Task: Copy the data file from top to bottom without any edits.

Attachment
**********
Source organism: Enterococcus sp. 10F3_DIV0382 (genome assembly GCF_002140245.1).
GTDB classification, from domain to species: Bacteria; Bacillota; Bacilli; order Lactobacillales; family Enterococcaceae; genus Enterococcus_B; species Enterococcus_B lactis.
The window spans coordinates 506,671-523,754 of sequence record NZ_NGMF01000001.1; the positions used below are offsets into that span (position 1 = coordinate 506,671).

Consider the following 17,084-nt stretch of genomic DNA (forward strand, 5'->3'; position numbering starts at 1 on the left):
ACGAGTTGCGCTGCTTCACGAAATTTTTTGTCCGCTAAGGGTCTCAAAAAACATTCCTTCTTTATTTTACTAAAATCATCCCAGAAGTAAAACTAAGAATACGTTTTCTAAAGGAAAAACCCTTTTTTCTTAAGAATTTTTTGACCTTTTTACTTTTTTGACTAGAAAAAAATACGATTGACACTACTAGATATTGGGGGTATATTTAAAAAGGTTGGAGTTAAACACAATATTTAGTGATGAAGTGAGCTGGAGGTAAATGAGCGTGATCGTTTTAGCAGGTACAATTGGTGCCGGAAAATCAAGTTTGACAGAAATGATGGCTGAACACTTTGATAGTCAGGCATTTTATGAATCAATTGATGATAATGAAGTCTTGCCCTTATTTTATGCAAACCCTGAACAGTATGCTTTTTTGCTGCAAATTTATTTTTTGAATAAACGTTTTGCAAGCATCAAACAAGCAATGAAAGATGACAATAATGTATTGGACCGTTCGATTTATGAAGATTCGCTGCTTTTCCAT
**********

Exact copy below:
Source organism: Enterococcus sp. 10F3_DIV0382 (genome assembly GCF_002140245.1).
GTDB classification, from domain to species: Bacteria; Bacillota; Bacilli; order Lactobacillales; family Enterococcaceae; genus Enterococcus_B; species Enterococcus_B lactis.
The window spans coordinates 506,671-523,754 of sequence record NZ_NGMF01000001.1; the positions used below are offsets into that span (position 1 = coordinate 506,671).

Consider the following 17,084-nt stretch of genomic DNA (forward strand, 5'->3'; position numbering starts at 1 on the left):
ACGAGTTGCGCTGCTTCACGAAATTTTTTGTCCGCTAAGGGTCTCAAAAAACATTCCTTCTTTATTTTACTAAAATCATCCCAGAAGTAAAACTAAGAATACGTTTTCTAAAGGAAAAACCCTTTTTTCTTAAGAATTTTTTGACCTTTTTACTTTTTTGACTAGAAAAAAATACGATTGACACTACTAGATATTGGGGGTATATTTAAAAAGGTTGGAGTTAAACACAATATTTAGTGATGAAGTGAGCTGGAGGTAAATGAGCGTGATCGTTTTAGCAGGTACAATTGGTGCCGGAAAATCAAGTTTGACAGAAATGATGGCTGAACACTTTGATAGTCAGGCATTTTATGAATCAATTGATGATAATGAAGTCTTGCCCTTATTTTATGCAAACCCTGAACAGTATGCTTTTTTGCTGCAAATTTATTTTTTGAATAAACGTTTTGCAAGCATCAAACAAGCAATGAAAGATGACAATAATGTATTGGACCGTTCGATTTATGAAGATTCGCTGCTTTTCCAT